108334 Phenotypic and Biochemical Trait Evaluation of the USDA Core Peanut Germplasm Collection.
Poster Number 1018
S.W. Dezern*, G.E. MacDonald, E. van Santen, M.J. Mulvaney, Agronomy Department, University of Florida, Gainesville, FL 32611-0300; C. Holbrook, USDA ARS, Tifton, GA 31793-5766; and N.L. Anglin, International Potato Center, Lima, Peru.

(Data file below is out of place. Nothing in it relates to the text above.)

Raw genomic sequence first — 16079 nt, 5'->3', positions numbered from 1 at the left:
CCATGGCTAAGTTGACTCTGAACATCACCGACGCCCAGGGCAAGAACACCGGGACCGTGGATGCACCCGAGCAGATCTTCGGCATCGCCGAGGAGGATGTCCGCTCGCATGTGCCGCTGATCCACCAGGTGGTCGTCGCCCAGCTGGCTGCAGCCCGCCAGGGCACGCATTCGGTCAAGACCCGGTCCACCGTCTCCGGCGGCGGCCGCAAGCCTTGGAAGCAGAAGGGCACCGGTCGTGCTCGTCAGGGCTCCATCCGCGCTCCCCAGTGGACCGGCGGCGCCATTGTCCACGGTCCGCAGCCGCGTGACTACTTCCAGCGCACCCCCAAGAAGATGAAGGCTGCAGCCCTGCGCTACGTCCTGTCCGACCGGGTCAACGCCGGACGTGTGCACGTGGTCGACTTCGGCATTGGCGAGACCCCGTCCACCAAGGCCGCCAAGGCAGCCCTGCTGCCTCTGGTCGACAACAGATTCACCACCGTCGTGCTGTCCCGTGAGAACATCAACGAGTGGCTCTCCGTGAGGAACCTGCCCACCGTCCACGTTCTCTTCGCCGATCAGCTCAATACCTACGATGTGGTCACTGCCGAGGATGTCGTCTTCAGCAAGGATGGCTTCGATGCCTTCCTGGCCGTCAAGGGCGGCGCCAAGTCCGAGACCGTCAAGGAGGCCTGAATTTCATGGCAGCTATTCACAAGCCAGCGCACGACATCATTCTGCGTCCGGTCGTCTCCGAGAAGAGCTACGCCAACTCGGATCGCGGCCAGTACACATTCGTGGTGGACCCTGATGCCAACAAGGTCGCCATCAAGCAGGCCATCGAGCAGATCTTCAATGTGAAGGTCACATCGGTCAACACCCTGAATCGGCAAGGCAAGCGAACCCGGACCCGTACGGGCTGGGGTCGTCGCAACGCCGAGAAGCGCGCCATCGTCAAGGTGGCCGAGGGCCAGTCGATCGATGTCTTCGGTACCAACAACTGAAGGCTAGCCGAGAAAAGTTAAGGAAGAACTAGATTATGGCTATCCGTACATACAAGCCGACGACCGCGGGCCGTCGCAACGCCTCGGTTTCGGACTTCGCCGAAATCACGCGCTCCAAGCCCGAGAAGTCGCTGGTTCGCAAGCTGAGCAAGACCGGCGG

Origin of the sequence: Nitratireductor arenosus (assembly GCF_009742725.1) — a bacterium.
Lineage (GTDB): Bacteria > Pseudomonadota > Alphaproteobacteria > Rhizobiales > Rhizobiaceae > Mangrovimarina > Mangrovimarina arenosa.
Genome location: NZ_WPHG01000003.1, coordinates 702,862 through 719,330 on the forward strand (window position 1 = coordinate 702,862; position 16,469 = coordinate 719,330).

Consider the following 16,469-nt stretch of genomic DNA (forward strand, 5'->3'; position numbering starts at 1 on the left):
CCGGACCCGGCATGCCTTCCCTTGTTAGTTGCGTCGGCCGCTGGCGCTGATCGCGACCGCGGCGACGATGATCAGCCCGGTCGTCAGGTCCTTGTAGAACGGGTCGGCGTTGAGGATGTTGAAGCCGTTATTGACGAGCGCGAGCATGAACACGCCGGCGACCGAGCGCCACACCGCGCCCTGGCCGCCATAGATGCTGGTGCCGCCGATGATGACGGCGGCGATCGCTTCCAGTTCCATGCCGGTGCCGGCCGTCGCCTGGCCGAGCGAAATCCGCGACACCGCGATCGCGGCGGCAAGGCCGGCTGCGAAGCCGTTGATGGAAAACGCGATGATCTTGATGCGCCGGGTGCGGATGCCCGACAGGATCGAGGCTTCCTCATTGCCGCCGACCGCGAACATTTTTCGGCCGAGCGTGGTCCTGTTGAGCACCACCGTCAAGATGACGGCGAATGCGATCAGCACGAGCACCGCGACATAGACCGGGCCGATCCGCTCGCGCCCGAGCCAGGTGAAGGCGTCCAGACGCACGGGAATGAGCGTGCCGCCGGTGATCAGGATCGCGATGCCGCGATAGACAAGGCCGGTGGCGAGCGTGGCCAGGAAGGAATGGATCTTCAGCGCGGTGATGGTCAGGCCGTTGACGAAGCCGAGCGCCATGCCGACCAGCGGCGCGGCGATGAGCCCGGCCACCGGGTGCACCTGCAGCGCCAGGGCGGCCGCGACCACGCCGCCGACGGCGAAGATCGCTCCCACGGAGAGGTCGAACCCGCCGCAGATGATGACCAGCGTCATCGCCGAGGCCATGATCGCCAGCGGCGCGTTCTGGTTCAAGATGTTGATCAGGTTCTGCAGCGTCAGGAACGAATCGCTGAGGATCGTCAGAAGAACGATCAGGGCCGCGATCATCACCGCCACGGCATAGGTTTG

Peanut (Arachis hypogaea) is an economically important leguminous crop grown globally in the tropics and subtropics. Cultivated peanut originated from a single chromosome doubling event between Arachis duranensis and Arachis ipaensis, resulting in an allotetraploid (AABB) genome, where 2n=40. Because of this single ancestral ploidy change, cultivated peanut has a fairly narrow genetic base, which places emphasis on the maintenance and preservation of genetic diversity in order to have effective breeding programs. The USDA peanut core collection was developed by Dr. Corley Holbrook as an effort to represent the entire USDA peanut germplasm collection, which contains roughly 10,000 accessions, in a more manageable collection of 831 accessions. Additionally, a mini-core collection, made up of 112 accessions, was developed as a subset of the core collection for more manageable research purposes . This project aimed to characterize the core collection over a number of different phenotypic traits, including yield, grade, plant architecture, pod volume, protein content, and oil composition. Pod volume for a 20 peanut sample in the core collection ranged from 45cc to 365cc. Yield ranged from 298 kg/ha to 5622. kg/ha in the mini-core collection, and from 45 kg/ha to 5480 kg/ha in the core collection. Percent sound mature kernels ranged from 31.7% to 80.9% in the core collection. Weight per 100 seed ranged from 66.8 grams to 271.8 grams in the mini-core collection, and from 56.5 grams to 288 grams in the core collection. Additionally, an accession profile, including images of flowers, seed, and in-shell peanuts, was created for each of the core lines. The results from this project will be freely available on the USDA ARS GRIN database, providing researchers with robust data on the core collection to be used in breeding and genetics programs.